Adherence to clinical practice guidelines (CPGs) for the treatment of cancers in Australia and the factors associated with adherence: A systematic review protocol

Mia Bierbaum, Frances Rapport, Gaston Arnolda, Yvonne Tran, Bróna Nic Giolla Easpaig, Kristiana Ludlow, Jeffrey Braithwaite

Research output: Contribution to journalReview articlepeer-review

Abstract

Introduction Clinical practice guidelines (CPGs) synthesise the latest evidence to support clinical and patient decision-making. CPG adherent care is associated with improved patient survival outcomes; however, adherence rates are low across some cancer streams in Australia. Greater understanding of specific barriers to cancer treatment CPG adherence is warranted to inform future implementation strategies. This paper presents the protocol for a systematic review that aims to determine cancer treatment CPG adherence rates in Australia across a variety of common cancers, and to identify any factors associated with adherence to those CPGs, as well as any associations between CPG adherence and patient outcomes. 

Methods and analysis Five databases will be searched, Ovid Medline, PsychInfo, Embase, Scopus and Web of Science, for eligible studies evaluating adherence rates to cancer treatment CPGs in Australia. A team of reviewers will screen the abstracts in pairs according to predetermined inclusion criteria and then review the full text of eligible studies. All included studies will be assessed for quality and risk of bias. Data will be extracted using a predefined data extraction template. The frequency or rate of adherence to CPGs, factors associated with adherence to those CPGs and any reported patient outcome rates (eg, relative risk ratios or 5-year survival rates) associated with adherence to CPGs will be described. If applicable, a pooled estimate of the rate of adherence will be calculated by conducting a random-effects meta-analysis. The systematic review will adhere to the Preferred Reporting Items for Systematic Reviews and Meta-Analyses guidelines.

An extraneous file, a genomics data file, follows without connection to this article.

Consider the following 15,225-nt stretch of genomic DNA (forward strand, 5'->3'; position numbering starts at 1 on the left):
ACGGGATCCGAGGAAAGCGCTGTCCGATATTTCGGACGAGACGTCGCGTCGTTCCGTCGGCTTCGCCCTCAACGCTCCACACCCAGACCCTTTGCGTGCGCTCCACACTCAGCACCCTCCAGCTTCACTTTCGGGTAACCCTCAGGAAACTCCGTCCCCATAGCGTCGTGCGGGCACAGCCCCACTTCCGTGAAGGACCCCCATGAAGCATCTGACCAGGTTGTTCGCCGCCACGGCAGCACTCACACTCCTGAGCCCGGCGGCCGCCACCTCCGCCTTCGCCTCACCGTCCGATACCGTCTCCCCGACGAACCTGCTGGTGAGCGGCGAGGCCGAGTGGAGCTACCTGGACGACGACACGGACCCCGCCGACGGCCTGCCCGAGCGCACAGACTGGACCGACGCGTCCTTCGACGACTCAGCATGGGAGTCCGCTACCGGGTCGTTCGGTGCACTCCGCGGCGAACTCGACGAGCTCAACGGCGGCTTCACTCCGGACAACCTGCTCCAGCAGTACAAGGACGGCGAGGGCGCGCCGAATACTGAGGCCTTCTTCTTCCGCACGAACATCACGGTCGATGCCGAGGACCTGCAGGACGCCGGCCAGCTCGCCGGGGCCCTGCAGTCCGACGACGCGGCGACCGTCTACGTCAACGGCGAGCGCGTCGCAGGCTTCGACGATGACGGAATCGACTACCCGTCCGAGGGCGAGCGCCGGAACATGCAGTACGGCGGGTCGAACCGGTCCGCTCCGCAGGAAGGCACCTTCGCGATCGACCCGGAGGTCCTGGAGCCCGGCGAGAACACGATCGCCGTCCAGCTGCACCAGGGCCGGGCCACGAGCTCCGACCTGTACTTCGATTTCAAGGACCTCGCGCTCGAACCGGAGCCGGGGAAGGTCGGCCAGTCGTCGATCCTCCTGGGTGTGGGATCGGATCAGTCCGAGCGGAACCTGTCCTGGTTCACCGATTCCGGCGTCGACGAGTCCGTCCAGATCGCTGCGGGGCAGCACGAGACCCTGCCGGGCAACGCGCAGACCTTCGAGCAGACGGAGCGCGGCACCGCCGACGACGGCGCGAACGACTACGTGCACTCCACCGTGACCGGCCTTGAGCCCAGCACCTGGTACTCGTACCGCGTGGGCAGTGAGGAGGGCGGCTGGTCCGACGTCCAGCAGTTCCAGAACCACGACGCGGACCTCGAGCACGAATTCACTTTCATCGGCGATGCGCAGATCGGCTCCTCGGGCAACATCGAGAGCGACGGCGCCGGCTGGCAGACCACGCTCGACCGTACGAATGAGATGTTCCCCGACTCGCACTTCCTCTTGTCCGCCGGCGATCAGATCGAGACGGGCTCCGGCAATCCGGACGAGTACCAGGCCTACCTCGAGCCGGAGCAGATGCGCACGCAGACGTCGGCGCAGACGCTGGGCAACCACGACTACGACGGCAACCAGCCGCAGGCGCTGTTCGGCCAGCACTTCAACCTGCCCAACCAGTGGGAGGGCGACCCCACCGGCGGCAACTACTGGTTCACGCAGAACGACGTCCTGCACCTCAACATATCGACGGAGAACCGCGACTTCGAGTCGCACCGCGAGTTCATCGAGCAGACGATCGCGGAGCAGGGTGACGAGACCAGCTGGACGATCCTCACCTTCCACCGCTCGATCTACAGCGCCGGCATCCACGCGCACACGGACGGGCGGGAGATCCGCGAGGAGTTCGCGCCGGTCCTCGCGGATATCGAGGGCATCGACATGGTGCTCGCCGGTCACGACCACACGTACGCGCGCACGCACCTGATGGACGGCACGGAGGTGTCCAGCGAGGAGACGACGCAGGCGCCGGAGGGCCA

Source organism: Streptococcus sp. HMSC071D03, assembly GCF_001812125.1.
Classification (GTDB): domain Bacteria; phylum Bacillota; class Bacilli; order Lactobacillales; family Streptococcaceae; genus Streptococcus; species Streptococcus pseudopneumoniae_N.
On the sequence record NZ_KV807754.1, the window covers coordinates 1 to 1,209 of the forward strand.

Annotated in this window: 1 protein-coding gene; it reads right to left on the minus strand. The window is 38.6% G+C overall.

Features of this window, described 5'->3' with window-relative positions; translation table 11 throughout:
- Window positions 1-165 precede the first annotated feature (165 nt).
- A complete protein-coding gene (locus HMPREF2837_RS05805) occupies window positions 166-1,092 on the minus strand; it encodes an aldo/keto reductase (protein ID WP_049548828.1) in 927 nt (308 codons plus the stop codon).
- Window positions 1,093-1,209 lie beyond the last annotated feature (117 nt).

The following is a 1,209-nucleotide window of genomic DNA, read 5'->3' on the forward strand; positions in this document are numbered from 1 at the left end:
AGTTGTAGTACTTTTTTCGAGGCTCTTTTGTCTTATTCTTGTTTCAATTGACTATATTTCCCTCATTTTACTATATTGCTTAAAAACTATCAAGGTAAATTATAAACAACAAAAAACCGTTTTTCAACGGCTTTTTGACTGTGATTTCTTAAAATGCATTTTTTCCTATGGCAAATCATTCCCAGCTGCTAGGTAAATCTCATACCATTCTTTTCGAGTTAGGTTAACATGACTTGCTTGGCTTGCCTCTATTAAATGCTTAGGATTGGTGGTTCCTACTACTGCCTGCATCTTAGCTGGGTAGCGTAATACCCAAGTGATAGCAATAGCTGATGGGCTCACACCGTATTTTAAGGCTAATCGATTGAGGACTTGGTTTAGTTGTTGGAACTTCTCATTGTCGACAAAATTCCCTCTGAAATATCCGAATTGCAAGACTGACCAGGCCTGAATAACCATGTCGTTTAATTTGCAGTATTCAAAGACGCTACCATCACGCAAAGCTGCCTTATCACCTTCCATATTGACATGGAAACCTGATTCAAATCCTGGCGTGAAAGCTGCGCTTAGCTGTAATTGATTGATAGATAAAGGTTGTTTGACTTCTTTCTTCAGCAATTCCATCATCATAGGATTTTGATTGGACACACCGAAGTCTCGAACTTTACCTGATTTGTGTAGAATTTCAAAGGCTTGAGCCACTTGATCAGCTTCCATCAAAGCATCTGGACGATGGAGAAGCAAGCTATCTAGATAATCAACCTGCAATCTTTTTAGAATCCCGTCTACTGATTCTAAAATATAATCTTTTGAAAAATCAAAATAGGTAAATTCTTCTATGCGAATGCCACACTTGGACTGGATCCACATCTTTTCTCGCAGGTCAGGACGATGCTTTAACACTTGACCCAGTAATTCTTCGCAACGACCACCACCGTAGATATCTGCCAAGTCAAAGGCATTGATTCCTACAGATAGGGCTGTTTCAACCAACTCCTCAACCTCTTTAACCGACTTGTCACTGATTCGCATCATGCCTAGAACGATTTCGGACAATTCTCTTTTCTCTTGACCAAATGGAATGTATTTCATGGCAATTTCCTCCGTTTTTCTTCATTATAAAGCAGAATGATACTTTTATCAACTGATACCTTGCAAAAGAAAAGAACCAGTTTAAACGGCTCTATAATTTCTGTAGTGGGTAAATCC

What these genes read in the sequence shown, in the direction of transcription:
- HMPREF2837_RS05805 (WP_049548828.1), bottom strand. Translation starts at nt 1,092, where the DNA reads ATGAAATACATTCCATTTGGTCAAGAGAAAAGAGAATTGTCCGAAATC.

Ethics and dissemination Ethics approval will not be required, as this review will present anonymised data from other published studies. Results from this study will form part of a doctoral dissertation (MB), will be published in a journal, presented at conferences, and other academic presentations.

PROSPERO registration number CRD42020222962.

Original languageEnglish
Article numbere050912
Pages (from-to)1-5
Number of pages5
JournalBMJ Open
Volume11
Issue number9
DOIs
Publication statusPublished - 21 Sep 2021
Externally publishedYes

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